Dev Patel may be one of the most humble Oscar-nominated actors in the world. By his mere 28, he has built a career most actors twice his age would be proud of — beginning with a teenage turn on television’s Skins, before dipping his toe in big-budget blockbusters and finally finding his niche in character-driven dramas.
He’s come to Switzerland. Jetting in from LA, he’s looking surprisingly sprightly, bounding around the room at SIHH and shaking everyone’s hands. As an ambassador for IWC, the actor has travelled the world to spread the watch word — and he’s got quite the story to tell.
You first came to prominence on British TV. How exciting is this new golden age of television we’re seeing?
“I think British TV has always been great. The Crown is just amazing, I watched that in awe. I haven’t really watched too much else to be honest. I’ve been out in the world exploring. But there is incredible stuff happening in the UK — I always get excited when I see my friends’ faces pop up on screen.”
Your route into acting was quite untraditional. Do you think this was a benefit to your career?
“I’m just blessed to have got a foot in the door. I always wonder what it would have been like if I had gone to a drama school and had some formal training. The more I work and do different kinds of jobs the more I wish I had a bit of theatre experience. I started off in Skins, and all the cast were incredible and have gone on to do amazing things. It’s been a great platform for us all.”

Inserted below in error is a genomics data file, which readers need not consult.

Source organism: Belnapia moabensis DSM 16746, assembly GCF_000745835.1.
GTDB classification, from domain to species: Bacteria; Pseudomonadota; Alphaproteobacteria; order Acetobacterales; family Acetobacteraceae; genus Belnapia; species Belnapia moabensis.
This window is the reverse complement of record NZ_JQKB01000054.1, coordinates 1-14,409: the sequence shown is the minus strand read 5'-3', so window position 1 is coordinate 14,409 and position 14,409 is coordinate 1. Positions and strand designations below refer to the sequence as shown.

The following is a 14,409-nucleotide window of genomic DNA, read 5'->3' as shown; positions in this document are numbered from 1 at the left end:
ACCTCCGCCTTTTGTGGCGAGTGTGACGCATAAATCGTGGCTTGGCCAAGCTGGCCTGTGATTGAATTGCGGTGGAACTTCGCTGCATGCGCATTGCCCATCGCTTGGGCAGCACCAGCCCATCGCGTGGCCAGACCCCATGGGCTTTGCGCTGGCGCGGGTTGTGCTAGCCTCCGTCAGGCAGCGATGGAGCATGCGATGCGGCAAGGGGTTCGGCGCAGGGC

“I just go in and try and be a better actor and be better at my job with each role I do..."
You’ve been nominated for awards for giving voices to minorities in film and television. Did you make a concerted effort to do this in your career?
“It’s really funny, sometimes you just come into something and you don’t have an agenda, just existing is enough. Being a part of something is enough to send a message. I don’t go in there thinking ‘I’m the brown saviour that’s going to change the world’.
“I just go in and try and be a better actor and be better at my job with each role I do. Now, I’m in a lucky place where I can green light work and get stories out there. But I don’t think that’s always my purpose. I can just go into a script and be that character, and take the whole race conversation out of it. Just say, was the performance good or bad?”
Clearly actors are those who enjoy the finer things in life. What was it about IWC that made you want to partner with them?
“It’s interesting, it was a beautiful coincidence. IWC were hosting a very intimate dinner in Los Angeles at the time and my agent at the time said I should go down as they’d gathered a really interesting group of filmmakers.
“I went down knowing a little bit about the brand but not knowing too much, and sat next to the old CEO. We were talking about watches, and I was wearing a horrendous watch at the time, so that was quite funny. But we just bonded over filmmaking and I really liked what the brand represented.
“Just being a young man and not having access to great things a watch was something that you aspire to and reach for. I don’t know how long I’ve been with them now, it’s been so many years but the watches keep getting better and better and I hope that my work can keep up with the quality of the watches they’re making.”
What watch do you wear?
“I’m a Pilot guy. I have quite the collection now, but Pilots are what I stick to. They’re nice and understated. I started with a Portugieser, actually, but now I’m in a Pilot phase.”